Monday, November 13, 2017

Hard Case Crime comics: Triggerman, Peepland

I've purchased three of the graphic novels Hard Case Crime has published: The Assignment, Triggerman and Peepland. It's interesting to notice that the director and screenwriter Walter Hill has now stepped into a new career as a script writer for the comics, as The Assignment and Triggerman are based on his scripts. Will there be a novel as well?

I have The Assignment floating around the apartment somewhere, but I don't know where, so I haven't read it. It's based on a film he made, which has had only a limited release. The film hasn't had very good reviews, I'm afraid, but I'm still interested in the story. Hill's other graphic novel script, Triggerman, is based on a script he says he wrote 30 years ago and tried to sell as a screenplay for a film. The story resembles Hill's later film, Last Man Standing - at least the milieu and the characters are from same era: the gangster-filled prohibition era of the 1920's. The story about the gunman searching his lover is a bit sentimental and patronizing, but there was enough gunplay and violence to keep me reading. The graphics by Matz and Jef, two French artists, is very stylish, at least to my eye. The era is created convincingly.

There's nothing patronizing about Peepland, written by Christa Faust (Money Shot, Choke Hold) and Gary Phillips (the editor of Black Pulp, and author of over a dozen novels) and illustrated by Andrea Camerini. The story is set in the same age and milieu as the new HBO series, The Deuce, which Faust knows so well: the Times Square peep-show and porn shop blocks of the 1980's. (Why are these both set in the past, though?) The hero of the story is a punkish lap-dancer called Rox, who gets hold of a VHS tape containing evidence on a famous man doing some evil stuff. There are of course lots of other evil men after the same tape. There's lots of violence in here, as befits a Hard Case Crime graphic novel, but there are also lots of touching moments as well. There's lots at stake in the middle of the ruckus. You can feel the tension and get almost to live in the Times Square hoods. Very well made and gripping as all hell, and with strong, convincing female and African-American characters.

I noticed when I started to write this entry that Hard Case Crime is publishing also another graphic novel version of Stieg Larsson's Millennium trilogy. I don't know why this is, since there's also the Denise Mina scripted version from some five or six years back. I have no interest in Larsson, but I might read a good graphic novel version of his 10,000-page series. I do have lots interest in Megan Abbott's and Alison Gaylin's Normandy Gold, which is also due from Hard Case Crime.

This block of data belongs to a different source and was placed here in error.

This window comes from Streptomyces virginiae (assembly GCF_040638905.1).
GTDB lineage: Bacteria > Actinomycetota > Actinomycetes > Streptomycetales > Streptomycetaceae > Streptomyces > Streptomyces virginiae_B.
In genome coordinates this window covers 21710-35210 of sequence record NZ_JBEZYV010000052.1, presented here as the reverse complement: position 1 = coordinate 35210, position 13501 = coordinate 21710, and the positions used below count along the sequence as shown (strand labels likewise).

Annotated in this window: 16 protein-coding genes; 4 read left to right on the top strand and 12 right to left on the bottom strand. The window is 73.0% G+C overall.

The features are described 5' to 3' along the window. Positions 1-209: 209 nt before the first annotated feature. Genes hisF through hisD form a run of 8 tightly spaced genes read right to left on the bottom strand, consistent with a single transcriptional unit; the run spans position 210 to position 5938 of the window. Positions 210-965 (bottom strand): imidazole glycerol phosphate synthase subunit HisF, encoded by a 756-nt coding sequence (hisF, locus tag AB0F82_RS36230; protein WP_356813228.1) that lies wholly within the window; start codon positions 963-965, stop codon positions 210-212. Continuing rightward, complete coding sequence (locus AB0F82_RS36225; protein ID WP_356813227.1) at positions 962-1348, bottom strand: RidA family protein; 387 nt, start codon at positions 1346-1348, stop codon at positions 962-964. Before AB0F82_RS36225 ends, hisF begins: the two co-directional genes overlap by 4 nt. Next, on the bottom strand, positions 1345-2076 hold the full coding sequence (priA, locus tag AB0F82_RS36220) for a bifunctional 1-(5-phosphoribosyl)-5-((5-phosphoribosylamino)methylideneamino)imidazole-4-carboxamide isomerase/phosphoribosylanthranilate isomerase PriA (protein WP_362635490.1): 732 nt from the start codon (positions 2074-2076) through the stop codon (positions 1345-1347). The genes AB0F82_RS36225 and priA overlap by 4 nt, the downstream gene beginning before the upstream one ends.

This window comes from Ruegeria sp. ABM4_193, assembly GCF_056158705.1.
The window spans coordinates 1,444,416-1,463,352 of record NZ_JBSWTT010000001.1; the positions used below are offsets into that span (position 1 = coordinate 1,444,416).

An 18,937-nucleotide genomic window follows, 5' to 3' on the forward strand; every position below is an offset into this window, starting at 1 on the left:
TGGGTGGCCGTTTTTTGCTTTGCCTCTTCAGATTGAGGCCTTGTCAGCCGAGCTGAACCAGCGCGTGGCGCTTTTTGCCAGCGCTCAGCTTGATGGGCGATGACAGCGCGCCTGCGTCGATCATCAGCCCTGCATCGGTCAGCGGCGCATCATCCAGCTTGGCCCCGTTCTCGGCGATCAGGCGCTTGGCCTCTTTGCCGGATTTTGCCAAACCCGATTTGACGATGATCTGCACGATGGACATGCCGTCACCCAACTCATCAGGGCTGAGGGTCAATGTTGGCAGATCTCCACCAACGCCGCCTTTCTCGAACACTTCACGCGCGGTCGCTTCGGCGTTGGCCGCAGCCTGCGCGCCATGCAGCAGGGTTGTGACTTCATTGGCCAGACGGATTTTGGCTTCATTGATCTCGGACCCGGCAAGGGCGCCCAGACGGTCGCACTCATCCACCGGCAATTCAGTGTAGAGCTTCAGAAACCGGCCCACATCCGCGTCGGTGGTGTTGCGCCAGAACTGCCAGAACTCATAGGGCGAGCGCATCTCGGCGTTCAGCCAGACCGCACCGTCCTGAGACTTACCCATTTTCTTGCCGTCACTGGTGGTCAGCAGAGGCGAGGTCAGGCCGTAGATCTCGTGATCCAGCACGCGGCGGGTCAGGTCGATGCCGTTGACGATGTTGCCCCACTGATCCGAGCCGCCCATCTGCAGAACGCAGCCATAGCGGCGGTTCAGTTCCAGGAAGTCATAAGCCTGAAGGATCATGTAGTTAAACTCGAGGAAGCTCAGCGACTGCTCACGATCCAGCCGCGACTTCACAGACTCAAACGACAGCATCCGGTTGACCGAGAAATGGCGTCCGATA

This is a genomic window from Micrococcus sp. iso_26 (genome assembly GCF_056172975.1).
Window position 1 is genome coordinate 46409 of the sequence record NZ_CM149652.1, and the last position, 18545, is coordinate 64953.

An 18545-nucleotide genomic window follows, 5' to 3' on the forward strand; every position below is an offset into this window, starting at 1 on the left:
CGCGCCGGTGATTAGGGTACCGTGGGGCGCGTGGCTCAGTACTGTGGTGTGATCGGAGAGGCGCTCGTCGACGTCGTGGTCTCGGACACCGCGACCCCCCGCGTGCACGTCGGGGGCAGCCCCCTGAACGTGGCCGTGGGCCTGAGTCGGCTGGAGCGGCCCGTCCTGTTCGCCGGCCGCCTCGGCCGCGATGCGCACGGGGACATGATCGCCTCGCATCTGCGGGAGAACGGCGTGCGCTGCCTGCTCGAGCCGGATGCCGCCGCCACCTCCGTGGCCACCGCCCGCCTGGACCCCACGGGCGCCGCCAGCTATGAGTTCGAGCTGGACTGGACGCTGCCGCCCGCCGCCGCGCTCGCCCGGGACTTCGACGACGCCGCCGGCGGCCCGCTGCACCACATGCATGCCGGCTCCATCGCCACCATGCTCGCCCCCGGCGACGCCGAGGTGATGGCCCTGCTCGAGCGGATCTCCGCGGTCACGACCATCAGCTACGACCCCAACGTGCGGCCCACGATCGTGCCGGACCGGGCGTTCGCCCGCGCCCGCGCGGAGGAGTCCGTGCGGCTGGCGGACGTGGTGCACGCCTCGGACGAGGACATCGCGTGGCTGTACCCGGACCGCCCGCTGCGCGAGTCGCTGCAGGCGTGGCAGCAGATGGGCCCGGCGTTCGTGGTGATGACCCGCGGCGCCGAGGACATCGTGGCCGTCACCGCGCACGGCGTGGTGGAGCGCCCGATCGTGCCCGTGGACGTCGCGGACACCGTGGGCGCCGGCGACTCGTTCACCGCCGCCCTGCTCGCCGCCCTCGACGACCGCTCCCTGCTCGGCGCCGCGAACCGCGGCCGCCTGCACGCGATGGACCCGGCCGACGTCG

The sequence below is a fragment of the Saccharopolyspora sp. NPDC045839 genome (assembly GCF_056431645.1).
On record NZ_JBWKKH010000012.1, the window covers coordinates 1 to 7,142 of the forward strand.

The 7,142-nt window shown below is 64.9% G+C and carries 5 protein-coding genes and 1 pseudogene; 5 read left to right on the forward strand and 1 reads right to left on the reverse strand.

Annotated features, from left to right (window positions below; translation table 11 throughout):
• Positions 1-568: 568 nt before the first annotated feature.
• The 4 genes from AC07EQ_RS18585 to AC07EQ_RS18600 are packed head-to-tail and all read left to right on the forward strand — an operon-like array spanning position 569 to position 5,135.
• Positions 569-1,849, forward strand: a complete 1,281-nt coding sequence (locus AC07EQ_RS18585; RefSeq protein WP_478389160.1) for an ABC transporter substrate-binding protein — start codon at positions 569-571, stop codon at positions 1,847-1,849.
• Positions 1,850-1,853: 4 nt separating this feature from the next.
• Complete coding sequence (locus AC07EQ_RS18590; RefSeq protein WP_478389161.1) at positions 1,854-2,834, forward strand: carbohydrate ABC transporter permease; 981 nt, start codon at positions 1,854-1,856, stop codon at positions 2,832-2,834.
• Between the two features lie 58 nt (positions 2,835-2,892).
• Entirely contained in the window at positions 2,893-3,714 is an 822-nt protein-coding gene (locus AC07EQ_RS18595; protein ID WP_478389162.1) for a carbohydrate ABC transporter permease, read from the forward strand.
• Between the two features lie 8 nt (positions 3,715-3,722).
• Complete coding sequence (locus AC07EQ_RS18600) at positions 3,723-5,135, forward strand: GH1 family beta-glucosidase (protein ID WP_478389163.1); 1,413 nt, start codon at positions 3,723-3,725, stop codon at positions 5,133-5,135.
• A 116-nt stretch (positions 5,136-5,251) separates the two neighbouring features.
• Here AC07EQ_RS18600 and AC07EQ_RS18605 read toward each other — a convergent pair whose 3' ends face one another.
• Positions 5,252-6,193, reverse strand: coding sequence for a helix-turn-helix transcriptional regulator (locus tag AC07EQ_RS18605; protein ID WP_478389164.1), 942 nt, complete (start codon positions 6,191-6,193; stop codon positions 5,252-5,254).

Wednesday, November 08, 2017

Celia Fremlin: Hours Before Dawn

I remember Sarah Weinman mentioning Celia Fremlin as one of the domestic suspense writers who she needed to pay more attention to. When I found one of Fremlin's books in Finnish translation, I picked it up. It was one of those books I'd always known existed, but hadn't paid any attention to them.

But boy, what a good book Hours Before Dawn is! I read it almost in one sitting. I had to take care of some business during the reading, but I really wouldn't've liked to. I heard later that The Times Magazine had included the novel in their list of hundred best thrillers, and I couldn't agree more.

Hours Before Dawn was first published in 1959, and it is a perfect embodiment of domestic suspense: the lead character is a still youngish woman with three kids and an impatient husband, and the mystery concentrates almost entirely on what happens inside their little house. Her smallest kid clearly has colic, and he shouts and screams all the time when he should be sleeping. This bugs the husband and the neighbour and keeps the mother awake. I don't know of any other crime novel that deals with colic - and actually makes the colic baby the center of the mystery.

There's indeed a mystery, but Hours Before Dawn is still a crimeless novel. There are no murders, stabbings, thefts, frauds, shakedowns or what have you. Yet this is one of the most powerful crime novels I've read in a long time.

I read the Finnish translation (see the picture; the Polish-style cover is by Finnish graphic artist Heikki Ahtiala), but the book seems to be readily available in affordable reprint.